Shrinking endowments and cuts in state financing have forced many colleges and universities, public and private, to turn to hiring freezes, layoffs and furloughs. But for long-term solvency, many will need to find longer-term ways to trim their budgets without damaging their academic mission.
At the same time, parents and politicians alike have become increasingly angry that tuition has been rising far more quickly than inflation — and that the growth in support staff in recent years has far outpaced the growth in enrollment.
Still, some university employees criticize the hiring of Bain, or any outside corporate-oriented consulting firm, to advise on university budget cuts.
“I don’t see it as being very productive or valid or worthwhile,” said Tanya Smith, president of Local 1 of University Professional and Technical Employees, which represents about 900 Berkeley employees. “What we’re seeing is centralization and treatment of the university as if it were a corporation. And I’m just not sure education and efficiency are on the same page.”
Michael Mankins, a Bain partner, said that while there were many differences between corporations and universities — chief among them that universities do not exist to maximize profits — there are also many similarities.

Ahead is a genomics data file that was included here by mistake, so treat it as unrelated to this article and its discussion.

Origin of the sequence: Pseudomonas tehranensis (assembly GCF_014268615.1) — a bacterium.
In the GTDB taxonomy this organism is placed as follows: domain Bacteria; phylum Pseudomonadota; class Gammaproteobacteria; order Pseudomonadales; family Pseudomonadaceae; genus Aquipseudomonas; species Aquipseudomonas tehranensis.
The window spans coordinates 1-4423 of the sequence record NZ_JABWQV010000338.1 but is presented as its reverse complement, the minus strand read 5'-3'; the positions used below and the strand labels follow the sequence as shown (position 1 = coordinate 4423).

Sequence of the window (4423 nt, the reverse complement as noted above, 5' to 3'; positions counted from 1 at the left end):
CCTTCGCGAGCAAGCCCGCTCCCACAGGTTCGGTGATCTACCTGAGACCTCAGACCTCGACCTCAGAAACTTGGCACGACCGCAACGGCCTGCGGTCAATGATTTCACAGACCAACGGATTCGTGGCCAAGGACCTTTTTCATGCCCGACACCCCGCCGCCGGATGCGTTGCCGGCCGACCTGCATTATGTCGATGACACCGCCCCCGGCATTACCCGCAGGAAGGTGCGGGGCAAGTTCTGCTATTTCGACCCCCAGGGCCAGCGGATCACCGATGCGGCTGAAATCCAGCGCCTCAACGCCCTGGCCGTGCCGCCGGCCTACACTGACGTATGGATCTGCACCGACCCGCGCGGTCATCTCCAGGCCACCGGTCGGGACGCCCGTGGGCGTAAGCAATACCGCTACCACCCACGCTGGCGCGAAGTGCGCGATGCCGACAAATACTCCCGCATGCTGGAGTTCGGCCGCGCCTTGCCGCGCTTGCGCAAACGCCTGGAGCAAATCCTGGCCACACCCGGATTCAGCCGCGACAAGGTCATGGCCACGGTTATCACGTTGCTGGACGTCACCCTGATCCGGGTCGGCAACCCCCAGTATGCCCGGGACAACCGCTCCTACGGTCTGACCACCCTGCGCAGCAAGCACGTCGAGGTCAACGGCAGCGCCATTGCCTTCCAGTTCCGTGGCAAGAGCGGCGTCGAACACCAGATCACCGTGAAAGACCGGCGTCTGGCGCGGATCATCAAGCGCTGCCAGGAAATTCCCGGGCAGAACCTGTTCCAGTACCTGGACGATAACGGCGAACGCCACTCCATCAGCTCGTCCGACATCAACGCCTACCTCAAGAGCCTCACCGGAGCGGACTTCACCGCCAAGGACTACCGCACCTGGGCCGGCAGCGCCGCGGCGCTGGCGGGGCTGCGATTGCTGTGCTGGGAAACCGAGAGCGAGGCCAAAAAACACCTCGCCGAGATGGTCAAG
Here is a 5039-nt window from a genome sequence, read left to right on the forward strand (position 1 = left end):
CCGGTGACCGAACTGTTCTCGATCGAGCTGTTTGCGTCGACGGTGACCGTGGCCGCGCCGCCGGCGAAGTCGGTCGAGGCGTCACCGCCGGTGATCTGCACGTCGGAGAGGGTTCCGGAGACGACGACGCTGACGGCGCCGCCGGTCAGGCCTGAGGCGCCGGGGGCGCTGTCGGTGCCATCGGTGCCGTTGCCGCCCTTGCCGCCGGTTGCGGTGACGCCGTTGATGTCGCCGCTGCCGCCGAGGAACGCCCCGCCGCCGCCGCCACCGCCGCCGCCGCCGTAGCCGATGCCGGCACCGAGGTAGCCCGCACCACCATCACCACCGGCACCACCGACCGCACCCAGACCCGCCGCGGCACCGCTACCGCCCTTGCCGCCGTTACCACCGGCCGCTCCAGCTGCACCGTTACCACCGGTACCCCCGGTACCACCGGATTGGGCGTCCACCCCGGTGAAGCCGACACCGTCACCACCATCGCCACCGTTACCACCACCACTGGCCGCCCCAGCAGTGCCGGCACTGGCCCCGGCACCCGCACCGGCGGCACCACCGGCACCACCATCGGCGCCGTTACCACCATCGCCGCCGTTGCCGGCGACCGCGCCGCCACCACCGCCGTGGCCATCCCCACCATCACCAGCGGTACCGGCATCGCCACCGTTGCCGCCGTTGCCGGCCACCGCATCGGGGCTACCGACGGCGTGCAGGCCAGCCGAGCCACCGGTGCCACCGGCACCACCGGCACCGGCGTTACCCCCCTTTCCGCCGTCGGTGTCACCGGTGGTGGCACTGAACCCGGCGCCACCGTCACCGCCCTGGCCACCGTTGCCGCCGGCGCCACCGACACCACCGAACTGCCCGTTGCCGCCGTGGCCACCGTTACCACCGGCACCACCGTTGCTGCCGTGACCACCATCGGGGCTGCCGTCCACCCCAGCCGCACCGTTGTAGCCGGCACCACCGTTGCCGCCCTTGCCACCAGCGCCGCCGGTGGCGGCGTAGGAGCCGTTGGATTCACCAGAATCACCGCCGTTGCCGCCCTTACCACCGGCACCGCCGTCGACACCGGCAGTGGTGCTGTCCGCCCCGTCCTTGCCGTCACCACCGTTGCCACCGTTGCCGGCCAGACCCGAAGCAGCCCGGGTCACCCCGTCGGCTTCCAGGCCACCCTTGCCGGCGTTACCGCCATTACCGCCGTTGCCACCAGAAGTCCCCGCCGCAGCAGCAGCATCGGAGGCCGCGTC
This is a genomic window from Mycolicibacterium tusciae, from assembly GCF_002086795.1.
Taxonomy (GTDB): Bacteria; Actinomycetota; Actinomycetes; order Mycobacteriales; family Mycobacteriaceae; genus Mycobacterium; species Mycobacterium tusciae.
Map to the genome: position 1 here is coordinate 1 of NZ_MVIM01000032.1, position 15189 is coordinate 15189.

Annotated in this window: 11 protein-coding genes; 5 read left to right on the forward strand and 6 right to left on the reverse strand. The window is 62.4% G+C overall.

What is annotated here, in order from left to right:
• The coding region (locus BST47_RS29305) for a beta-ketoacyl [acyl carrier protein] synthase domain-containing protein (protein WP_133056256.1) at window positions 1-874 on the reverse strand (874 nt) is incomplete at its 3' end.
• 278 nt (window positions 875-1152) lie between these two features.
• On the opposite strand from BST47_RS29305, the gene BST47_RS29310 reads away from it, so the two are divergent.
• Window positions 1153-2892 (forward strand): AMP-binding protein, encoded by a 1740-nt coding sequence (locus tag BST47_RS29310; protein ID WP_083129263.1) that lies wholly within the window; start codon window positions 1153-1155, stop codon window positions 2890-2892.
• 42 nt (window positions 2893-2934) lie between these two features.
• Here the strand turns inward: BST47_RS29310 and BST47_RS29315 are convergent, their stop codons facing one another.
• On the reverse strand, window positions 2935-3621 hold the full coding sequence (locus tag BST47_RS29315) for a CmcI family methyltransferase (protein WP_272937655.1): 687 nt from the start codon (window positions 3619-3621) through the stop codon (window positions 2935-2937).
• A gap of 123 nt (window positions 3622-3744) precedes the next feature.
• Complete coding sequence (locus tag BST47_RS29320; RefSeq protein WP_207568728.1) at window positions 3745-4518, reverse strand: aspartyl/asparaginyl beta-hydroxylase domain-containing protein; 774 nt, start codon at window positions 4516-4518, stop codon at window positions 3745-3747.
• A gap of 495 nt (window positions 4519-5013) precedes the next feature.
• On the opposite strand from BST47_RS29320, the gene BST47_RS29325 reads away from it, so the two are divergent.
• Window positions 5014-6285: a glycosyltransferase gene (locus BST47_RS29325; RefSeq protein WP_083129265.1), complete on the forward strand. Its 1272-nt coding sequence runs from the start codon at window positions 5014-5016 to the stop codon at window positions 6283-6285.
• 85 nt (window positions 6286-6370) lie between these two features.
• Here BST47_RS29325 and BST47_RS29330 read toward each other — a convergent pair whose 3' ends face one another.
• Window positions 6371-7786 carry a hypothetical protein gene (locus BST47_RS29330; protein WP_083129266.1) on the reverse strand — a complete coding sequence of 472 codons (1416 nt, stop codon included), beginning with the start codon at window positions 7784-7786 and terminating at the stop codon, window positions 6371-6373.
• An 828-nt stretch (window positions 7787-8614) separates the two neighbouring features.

“Most corporations can save 15 to 30 percent by standardizing their approach to procurement, and most universities can as well,” Mr. Mankins said. “Information technology tends to be very fragmented at corporations, and the same tends to be true in higher education.”
With those guidelines and the publicly available North Carolina report, why should universities hire a consultant and not just start streamlining procurement and information technology?
“Folks who look at the reports will know that procurement is a major area, I.T. is a major area, and reducing the number of organizational layers is a major area, but just because you know procurement’s a problem doesn’t give you the expertise of having handled 930 procurement problems in the last decade,” Mr. Mankins said. “Most doctors don’t do self-diagnosis, and the same reasoning applies in higher education.”
David J. Skorton, the president of Cornell, said he was using the financial crisis as further motivation to grapple with administrative costs.
“We know we have had too much of a proliferation of assistant deans and assistants to … ” Dr. Skorton said. “And this crisis has stiffened my spine about it. My office has gone down from seven to five, people I’m never going to replace, and that has to trickle down.”
Dr. Skorton said he was hopeful that the Bain recommendations would have lasting effects on the university’s finances. Because the budget situation is so dire, he said, there is widespread consensus on campus — even some eagerness — about making changes.
“We’ve crossed the line where there’s a level of awareness that we’re facing the most unsettling financial situation we’ve ever faced and something has to be done,” he said.
“We have dozens and dozens of faculty, right this minute, involved in a couple dozen task forces around the campus looking at our academic operations, the departments and the curricular questions,” he continued. “But I think it’s demonstrable that we can save more money, faster, on our business functions by bringing in people from outside to help us.”